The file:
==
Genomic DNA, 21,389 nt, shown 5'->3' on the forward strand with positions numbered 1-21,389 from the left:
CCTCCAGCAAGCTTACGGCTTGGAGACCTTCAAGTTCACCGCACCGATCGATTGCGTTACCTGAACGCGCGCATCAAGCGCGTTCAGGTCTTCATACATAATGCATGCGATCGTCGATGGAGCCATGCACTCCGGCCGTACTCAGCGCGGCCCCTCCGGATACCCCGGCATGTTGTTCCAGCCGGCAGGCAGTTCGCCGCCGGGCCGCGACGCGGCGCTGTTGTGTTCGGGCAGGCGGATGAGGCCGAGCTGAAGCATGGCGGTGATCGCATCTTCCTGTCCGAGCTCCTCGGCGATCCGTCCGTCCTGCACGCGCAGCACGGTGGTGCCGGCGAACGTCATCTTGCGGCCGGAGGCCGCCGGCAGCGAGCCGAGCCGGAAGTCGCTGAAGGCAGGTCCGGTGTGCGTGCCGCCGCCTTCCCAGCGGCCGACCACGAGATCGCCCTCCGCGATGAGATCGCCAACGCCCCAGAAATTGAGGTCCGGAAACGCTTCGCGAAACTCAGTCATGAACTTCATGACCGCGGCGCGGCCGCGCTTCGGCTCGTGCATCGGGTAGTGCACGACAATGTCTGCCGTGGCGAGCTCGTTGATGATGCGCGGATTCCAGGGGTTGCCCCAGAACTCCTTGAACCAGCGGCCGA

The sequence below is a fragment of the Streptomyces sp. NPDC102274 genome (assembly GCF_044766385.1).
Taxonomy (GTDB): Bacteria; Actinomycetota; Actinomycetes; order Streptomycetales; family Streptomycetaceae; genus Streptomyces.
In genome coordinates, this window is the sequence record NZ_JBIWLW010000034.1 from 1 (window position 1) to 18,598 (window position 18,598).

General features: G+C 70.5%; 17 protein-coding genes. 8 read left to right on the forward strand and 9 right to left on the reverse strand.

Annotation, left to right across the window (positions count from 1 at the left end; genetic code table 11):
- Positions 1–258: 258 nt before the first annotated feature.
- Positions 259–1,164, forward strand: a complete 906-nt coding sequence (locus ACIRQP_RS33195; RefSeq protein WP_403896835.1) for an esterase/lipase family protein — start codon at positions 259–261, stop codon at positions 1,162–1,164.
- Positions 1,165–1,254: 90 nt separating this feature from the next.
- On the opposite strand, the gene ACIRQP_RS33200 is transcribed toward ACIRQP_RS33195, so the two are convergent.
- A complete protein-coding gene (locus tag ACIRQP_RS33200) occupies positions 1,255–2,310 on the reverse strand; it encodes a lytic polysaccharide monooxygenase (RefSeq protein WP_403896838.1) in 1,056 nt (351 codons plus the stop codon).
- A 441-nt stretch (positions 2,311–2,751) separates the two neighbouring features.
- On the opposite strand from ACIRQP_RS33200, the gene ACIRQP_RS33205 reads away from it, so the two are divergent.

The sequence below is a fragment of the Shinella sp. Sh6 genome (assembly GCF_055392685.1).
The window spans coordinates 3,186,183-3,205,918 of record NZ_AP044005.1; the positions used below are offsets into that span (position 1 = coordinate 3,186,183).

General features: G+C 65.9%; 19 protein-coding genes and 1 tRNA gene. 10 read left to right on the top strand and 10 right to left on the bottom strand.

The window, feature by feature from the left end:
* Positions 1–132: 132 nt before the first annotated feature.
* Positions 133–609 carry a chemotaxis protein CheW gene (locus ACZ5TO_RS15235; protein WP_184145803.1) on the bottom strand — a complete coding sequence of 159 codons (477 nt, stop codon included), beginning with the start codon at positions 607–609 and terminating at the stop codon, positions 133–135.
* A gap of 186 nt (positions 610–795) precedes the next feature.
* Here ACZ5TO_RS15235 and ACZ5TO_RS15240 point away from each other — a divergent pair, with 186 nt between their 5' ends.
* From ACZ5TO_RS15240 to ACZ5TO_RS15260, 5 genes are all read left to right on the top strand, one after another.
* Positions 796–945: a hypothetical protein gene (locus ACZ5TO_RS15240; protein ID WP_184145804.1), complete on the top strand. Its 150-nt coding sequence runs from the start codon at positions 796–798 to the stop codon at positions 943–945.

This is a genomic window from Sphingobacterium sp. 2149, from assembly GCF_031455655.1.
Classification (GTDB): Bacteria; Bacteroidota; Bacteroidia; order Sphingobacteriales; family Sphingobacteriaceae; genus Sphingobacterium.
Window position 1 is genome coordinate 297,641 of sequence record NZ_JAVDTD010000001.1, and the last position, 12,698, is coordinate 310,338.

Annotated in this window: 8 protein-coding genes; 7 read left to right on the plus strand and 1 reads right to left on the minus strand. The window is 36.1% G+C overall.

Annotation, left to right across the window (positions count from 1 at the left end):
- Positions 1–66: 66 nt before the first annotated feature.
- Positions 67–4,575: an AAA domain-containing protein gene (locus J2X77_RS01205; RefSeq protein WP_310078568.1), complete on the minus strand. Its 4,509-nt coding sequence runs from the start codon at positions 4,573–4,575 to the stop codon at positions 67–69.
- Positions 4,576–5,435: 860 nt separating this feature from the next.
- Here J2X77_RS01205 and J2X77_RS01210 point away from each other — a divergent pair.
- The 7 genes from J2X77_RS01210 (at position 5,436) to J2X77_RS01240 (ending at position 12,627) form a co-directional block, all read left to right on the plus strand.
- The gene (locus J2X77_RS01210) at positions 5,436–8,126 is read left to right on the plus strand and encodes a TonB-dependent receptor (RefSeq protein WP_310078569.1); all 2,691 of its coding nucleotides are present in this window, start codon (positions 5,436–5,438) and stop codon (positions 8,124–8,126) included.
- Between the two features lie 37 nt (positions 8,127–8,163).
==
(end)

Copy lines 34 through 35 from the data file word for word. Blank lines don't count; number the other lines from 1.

- The 7 genes from J2X77_RS01210 (at position 5,436) to J2X77_RS01240 (ending at position 12,627) form a co-directional block, all read left to right on the plus strand.
- The gene (locus J2X77_RS01210) at positions 5,436–8,126 is read left to right on the plus strand and encodes a TonB-dependent receptor (RefSeq protein WP_310078569.1); all 2,691 of its coding nucleotides are present in this window, start codon (positions 5,436–5,438) and stop codon (positions 8,124–8,126) included.